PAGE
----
Prioritize Success with Effective Goal-Setting: Performance Tips @Patsportsdoc

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Set Goals Towards Specific Aspects

One way to improve performance is by setting goals to direct your attention to specific aspects of the task you are engaged in. When setting a goal, start by identifying the long-term outcome that you want to achieve. Then, break that down into short-term process and performance goals.

goalOutcome goals are often categorized as the endpoint or “finish line” type of goal. For example, passing a specific class, receiving a promotion at work, or becoming an all-star in your sport, would all qualify as outcome goals. These goals often rely on other people to be obtained and the individual often has less control; thus they often end up increasing anxiety within the person.

Process goals focus on learning the proper aspects of a skill, in order to be successful at it. For example, in order to pass a class, a student would need to learn the knowledge related to that class, by attending class, reading the textbook, taking notes, asking questions, etc. Focusing one’s attention to such process-oriented aspects are necessary to achieve the standard of performance that one is aiming for.

Performance goals are based on an individual’s own standards or statistics and can be used to monitor progress. For example, a professional would want to be aware of his or her current sales rate, so that he or she may set a 5-15{0577333bb3a455604d8cc2e627147e6f09bad6acf3cd9976a213fc3d66388fd6} higher rate as a performance goal. Unlike outcome goals, performance and process goals are more controllable and flexible, meaning that you can tailor them to your specific needs and change them if necessary.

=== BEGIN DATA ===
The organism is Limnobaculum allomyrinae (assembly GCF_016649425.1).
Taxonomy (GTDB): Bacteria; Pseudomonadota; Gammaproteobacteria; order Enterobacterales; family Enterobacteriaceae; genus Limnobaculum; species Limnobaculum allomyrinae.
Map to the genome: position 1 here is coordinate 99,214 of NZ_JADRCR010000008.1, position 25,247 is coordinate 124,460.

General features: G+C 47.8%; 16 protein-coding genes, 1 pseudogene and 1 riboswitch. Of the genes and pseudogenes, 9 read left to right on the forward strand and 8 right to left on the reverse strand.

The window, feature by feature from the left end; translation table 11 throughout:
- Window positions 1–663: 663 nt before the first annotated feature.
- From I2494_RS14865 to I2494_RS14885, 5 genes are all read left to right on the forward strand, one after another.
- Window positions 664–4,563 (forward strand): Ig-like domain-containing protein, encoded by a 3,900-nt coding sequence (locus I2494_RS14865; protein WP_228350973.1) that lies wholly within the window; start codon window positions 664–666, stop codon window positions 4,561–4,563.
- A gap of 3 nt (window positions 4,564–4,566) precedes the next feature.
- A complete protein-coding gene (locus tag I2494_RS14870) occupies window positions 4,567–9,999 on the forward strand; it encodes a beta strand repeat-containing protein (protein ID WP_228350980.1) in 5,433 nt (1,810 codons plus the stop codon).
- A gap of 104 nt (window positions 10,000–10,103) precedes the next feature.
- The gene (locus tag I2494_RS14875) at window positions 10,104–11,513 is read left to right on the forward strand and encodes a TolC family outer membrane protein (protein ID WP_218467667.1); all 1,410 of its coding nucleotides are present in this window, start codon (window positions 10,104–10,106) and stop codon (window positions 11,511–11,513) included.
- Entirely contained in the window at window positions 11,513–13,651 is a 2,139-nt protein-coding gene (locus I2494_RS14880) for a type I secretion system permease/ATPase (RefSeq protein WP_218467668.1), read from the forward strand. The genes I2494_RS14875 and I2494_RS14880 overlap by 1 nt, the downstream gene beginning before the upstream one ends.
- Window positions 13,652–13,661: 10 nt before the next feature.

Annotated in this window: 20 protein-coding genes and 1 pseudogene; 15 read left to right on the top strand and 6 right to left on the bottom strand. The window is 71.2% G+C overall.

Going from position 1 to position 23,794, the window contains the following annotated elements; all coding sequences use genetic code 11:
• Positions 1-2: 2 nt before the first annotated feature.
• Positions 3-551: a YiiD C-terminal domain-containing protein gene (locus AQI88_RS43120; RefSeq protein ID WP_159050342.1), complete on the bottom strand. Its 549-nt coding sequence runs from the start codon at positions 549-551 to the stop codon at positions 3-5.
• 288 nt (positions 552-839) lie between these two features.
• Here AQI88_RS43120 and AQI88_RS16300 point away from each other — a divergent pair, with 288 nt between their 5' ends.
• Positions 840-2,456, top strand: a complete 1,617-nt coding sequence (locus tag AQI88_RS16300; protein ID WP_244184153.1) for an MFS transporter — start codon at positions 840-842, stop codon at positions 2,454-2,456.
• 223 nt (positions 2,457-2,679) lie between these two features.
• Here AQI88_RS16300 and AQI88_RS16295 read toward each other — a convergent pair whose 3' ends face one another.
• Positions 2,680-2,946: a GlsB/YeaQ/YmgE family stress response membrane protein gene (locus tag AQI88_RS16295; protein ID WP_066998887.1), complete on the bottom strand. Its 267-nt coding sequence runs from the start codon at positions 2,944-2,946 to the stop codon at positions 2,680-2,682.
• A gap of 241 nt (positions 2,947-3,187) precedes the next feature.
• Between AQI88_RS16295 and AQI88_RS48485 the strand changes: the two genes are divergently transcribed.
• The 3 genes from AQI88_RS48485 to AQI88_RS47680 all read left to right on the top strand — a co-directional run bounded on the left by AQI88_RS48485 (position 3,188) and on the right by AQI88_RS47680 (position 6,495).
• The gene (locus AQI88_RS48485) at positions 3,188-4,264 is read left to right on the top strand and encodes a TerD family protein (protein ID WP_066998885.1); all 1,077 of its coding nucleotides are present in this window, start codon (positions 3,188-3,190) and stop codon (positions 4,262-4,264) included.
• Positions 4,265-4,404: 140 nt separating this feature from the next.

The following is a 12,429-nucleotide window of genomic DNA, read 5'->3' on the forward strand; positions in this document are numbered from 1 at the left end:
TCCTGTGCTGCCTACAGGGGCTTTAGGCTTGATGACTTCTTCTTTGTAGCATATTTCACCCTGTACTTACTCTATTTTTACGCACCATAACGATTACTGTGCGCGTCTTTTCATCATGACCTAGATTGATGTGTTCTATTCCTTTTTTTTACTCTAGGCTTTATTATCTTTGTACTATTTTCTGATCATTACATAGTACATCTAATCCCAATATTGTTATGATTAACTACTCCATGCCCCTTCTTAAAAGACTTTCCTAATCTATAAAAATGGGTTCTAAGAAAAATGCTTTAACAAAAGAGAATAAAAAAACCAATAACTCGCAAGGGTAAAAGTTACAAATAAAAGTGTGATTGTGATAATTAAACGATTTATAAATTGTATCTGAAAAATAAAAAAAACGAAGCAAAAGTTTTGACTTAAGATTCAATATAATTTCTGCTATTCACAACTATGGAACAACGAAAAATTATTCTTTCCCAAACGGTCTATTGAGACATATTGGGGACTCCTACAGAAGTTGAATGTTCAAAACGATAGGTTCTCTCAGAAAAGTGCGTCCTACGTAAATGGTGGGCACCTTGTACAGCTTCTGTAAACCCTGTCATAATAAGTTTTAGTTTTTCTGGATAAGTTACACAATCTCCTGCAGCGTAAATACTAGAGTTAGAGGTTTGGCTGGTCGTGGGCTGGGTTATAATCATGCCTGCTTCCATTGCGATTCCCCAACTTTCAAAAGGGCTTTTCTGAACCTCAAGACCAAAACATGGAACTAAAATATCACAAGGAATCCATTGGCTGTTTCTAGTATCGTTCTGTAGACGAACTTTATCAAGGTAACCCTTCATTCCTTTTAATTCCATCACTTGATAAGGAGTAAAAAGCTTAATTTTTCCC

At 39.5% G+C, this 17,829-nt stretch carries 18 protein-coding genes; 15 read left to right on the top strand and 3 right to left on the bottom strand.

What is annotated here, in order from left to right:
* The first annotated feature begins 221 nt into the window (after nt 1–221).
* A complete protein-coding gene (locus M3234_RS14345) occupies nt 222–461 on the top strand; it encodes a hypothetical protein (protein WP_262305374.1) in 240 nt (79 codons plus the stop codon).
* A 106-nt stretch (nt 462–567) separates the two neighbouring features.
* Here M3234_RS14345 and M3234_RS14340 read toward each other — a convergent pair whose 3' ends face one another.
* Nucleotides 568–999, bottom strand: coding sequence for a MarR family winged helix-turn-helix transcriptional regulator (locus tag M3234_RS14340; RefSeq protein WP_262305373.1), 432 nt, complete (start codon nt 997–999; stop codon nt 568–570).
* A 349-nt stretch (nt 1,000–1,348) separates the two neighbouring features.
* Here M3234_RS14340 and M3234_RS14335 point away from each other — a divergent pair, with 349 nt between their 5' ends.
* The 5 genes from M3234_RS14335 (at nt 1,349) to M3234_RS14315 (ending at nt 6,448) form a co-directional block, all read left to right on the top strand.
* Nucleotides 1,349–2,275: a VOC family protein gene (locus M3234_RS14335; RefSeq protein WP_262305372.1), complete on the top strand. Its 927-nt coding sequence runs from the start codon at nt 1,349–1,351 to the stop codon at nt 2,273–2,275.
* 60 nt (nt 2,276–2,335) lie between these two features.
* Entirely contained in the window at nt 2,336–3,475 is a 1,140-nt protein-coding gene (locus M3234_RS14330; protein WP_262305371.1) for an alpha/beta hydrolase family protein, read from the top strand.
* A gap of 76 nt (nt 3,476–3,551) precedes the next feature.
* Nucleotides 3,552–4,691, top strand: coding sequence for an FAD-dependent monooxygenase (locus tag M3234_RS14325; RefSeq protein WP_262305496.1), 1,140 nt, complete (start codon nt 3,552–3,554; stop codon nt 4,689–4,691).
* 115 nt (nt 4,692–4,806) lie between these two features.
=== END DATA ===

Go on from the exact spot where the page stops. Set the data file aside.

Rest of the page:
goalThese types of goals also tend to increase one’s level of enjoyment, effort, and motivation, and can greatly reduce anxiety. So, the next time you want to improve within a specific area, identify the outcome you want and then break it down into more controllable and manageable performance and process goals. This will help facilitate success, and make obtaining that outcome more enjoyable and more likely to occur!

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Dr. Patrick Young

Dr. Patrick Young is a certified consult within the Association of Applied Sport Psychology (CC-AASP), and specializes in providing individuals with the psychological tools necessary to reach their full potential. He is an expert in sport, exercise, and performance psychology and has consulted with NCAA Division I and II athletes, junior college athletes, and amateur athletes of all ages. In addition to athletes, Dr. Young consults with students, business executives, and individuals within the performing arts. Dr. Young is also a Professor of Psychology at Wingate University, where he teaches Sport and Exercise Psychology, Performance Psychology and Health Psychology, and has authored several articles within peer-reviewed journals and regularly contributes sport and performance based articles on Shrinktank.com.

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